This month,, Verma et al. strengthened the case for SIRT3 as a tumor suppressor. The authors propose that SIRT3 modulates apoptosis by regulating the Bak/Bax interaction with mitochondrial membranes in a cyclophilin D dependant manner. The authors showed that SIRT3 depletion makes cultured cells less sensitive to apoptosis and increases ROS which stabilizes Hif1 alpha and in turn induces hexokinase II expression. The authors propose that cyclophilin D activity is also increased by preventing SIRT3 dependant deactylation. Cyclophilin D is a key regulator of the permeability transition pore, the resulting increased activity of this enzyme promotes hexokinase II recruitment to the mitochondrial outer membrane and its interaction with VDAC. This interaction promotes apoptotic insensitivity by preventing an interaction between VDAC with Bak/Bax, a necessary step in the induction of mitochondrial outer membrane permeabilization (MOMP) in apoptosis.


Sirtuin-3 Modulates Bak/Bax Dependent Apoptosis. J Cell Sci 2012. Verma M, Shulga N, Pastorino JG.


Sirtuins have long been linked with aging and age related diseases. Mitochondrial function and the level of mtDNA in brain and heart decline with age. This month Thomas et al. published the result of their work attempting to increase mitochondrial function in aged rat brains by intravenous treatment with recombinant human mitochondrial transcription factor A (rhTFAM). Treatment improved brain function and mitochondrial respiration. At the molecular level, increases in expression of mitochondrial ribosomes and SIRT3 were observed. These changes likely led to the demonstrated increase in OXPHOS expression, Complex I and IV activity, and a decrease in oxidative stress induced lipid peroxidation products. The authors conclude that increased SIRT3 expression likely results in upregulation of respiratory chain activity and anti-oxidant enzyme activity by deacetylation of OXPHOS and SOD2, respectively.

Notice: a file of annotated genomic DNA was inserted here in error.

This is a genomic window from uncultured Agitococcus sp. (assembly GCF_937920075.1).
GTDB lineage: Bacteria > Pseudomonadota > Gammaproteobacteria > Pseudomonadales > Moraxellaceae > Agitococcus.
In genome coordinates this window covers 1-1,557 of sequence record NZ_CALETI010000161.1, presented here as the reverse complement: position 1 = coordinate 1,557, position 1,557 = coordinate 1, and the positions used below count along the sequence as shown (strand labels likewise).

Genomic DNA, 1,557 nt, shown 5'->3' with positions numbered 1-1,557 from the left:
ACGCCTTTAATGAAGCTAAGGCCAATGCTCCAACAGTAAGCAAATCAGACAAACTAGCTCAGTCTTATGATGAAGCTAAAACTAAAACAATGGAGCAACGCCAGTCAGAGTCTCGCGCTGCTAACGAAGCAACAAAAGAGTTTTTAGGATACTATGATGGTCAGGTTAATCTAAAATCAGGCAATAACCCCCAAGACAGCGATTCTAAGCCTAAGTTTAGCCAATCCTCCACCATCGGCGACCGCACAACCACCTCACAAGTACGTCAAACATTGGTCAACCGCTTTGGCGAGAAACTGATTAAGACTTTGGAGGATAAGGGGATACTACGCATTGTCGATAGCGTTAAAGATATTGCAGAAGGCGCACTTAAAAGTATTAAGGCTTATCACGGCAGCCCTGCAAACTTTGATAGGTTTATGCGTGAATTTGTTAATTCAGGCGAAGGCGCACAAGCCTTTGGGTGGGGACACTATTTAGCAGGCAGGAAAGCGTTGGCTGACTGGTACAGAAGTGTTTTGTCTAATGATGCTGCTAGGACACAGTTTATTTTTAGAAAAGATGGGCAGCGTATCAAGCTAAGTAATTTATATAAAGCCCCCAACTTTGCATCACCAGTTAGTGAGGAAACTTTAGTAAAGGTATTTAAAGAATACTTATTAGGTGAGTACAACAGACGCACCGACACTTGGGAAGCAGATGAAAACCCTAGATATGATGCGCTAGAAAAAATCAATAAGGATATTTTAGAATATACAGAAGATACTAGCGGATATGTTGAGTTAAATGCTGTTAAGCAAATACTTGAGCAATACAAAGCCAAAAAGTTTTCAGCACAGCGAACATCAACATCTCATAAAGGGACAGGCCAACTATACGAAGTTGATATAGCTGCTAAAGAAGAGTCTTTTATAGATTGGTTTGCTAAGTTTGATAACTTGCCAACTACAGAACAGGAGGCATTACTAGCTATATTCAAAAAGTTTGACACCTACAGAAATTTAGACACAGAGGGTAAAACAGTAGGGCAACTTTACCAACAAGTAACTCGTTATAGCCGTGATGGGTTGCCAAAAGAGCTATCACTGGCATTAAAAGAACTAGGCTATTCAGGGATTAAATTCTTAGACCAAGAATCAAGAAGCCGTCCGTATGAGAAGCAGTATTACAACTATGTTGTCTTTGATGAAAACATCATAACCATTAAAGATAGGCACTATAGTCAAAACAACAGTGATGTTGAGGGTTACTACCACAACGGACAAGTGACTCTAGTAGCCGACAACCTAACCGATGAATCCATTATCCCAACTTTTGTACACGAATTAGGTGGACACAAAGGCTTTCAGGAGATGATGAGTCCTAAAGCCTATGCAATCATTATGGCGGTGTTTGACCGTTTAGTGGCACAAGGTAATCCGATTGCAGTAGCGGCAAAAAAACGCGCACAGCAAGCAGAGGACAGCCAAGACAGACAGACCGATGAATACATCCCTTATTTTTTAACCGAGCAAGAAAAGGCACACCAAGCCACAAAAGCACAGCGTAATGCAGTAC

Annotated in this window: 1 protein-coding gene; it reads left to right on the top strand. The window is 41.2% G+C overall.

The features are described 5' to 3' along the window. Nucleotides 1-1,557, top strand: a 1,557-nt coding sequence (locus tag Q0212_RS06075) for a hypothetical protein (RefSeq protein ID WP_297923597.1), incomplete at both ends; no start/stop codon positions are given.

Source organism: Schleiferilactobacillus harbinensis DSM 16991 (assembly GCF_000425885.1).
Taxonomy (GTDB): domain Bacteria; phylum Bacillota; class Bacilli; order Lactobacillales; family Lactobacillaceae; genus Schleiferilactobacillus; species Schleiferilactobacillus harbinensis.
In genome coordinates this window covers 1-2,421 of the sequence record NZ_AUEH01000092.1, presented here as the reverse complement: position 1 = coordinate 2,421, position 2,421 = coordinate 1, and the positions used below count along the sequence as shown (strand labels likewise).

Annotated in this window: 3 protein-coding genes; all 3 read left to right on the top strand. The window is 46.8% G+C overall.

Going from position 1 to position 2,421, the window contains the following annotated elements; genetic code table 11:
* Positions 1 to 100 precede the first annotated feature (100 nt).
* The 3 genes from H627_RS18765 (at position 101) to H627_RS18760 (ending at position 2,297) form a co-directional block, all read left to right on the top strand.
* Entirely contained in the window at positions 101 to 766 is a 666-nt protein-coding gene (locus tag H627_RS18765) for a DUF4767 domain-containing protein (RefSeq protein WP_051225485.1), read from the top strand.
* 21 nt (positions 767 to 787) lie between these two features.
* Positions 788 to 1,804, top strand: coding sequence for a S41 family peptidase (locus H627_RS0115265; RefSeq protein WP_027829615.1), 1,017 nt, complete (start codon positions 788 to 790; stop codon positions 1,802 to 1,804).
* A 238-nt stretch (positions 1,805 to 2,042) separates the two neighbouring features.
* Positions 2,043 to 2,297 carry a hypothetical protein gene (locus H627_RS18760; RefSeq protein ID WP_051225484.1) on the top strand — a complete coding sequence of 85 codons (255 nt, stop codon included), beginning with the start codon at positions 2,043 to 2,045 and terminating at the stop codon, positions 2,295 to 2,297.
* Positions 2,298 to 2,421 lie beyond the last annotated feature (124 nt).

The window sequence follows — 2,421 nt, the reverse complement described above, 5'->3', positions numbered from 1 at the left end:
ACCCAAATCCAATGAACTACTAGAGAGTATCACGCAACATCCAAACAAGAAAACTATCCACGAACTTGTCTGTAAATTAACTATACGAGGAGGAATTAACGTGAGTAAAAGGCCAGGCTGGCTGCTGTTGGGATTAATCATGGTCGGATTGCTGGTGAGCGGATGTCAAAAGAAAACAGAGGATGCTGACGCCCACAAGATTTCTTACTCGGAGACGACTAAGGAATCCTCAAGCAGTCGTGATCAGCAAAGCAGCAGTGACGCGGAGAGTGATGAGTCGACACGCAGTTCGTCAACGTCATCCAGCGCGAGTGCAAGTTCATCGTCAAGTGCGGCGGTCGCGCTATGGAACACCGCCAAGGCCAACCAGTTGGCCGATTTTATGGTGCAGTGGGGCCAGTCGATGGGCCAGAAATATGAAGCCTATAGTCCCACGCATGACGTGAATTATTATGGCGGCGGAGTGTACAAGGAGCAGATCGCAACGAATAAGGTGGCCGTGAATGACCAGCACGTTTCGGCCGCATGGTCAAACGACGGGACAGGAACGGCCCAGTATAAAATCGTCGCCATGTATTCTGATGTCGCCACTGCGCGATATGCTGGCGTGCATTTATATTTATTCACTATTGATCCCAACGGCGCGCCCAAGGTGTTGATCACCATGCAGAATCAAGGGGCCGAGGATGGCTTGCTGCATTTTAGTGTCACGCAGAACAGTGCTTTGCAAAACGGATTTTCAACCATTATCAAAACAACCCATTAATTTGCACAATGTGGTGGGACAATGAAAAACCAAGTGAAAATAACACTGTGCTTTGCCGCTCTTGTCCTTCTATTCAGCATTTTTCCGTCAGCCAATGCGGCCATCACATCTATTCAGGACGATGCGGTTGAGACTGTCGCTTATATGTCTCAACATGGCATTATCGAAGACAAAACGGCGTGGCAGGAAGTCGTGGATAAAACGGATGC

RhTFAM treatment stimulates mitochondrial oxidative metabolism and improves memory in aged mice. Aging 2012. Thomas RR, Khan SM, Smigrodzki RM, Onyango IG, Dennis J, Khan OM, Portelli FR, Bennett JP Jr.


Finally, this month Wu et al. showed a novel regulation of the F1F0 ATP synthase in mouse mitochondria mediated by SIRT3. These researchers propose that acetylation of the OSCP stalk subunit destabilizes the F1F0, impairs energy coupling, and prevents supercomplex formation. They demonstrated a direct interaction between OSCP and SIRT3, which in turn promotes deactylation of neighboring subunits such as F1 alpha. In cells harboring mtDNA with the 4977 bp deletion, the researchers showed an oxidative stress dependant decrease in SIRT3 level, and an associated increase in acetylation of F1 alpha and OSCP.


Regulation of mitochondrial F(o)F(1)ATPase activity by Sirt3-catalyzed deacetylation and its deficiency in human cells harboring 4977bp deletion of mitochondrial DNA. BBA 2012. Davison R, Kaplan K, Fintel D, Parker M, Anderson L, Haring O.


See also

Endurance training and chronic intermittent hypoxia modulate in vitro salicylate-induced hepatic mitochondrial dysfunction. Mitochondrion 2012. Ascensão A, Gonçalves IO, Lumini-Oliveira J, Marques-Aleixo I, Dos Passos E, Rocha-Rodrigues S, Machado NG, Moreira AC, Oliveira PJ, Torrella JR, Magalhães J.


Inhibition of Class I Histone Deacetylases Unveils a Mitochondrial Signature and Enhances Oxidative Metabolism in Skeletal Muscle and Adipose Tissue. Diabetes 2012. Galmozzi A, Mitro N, Ferrari A, Gers E, Gilardi F, Godio C, Cermenati G, Gualerzi A, Donetti E, Rotili D, Valente S, Guerrini U, Caruso D, Mai A, Saez E, De Fabiani E, Crestani M.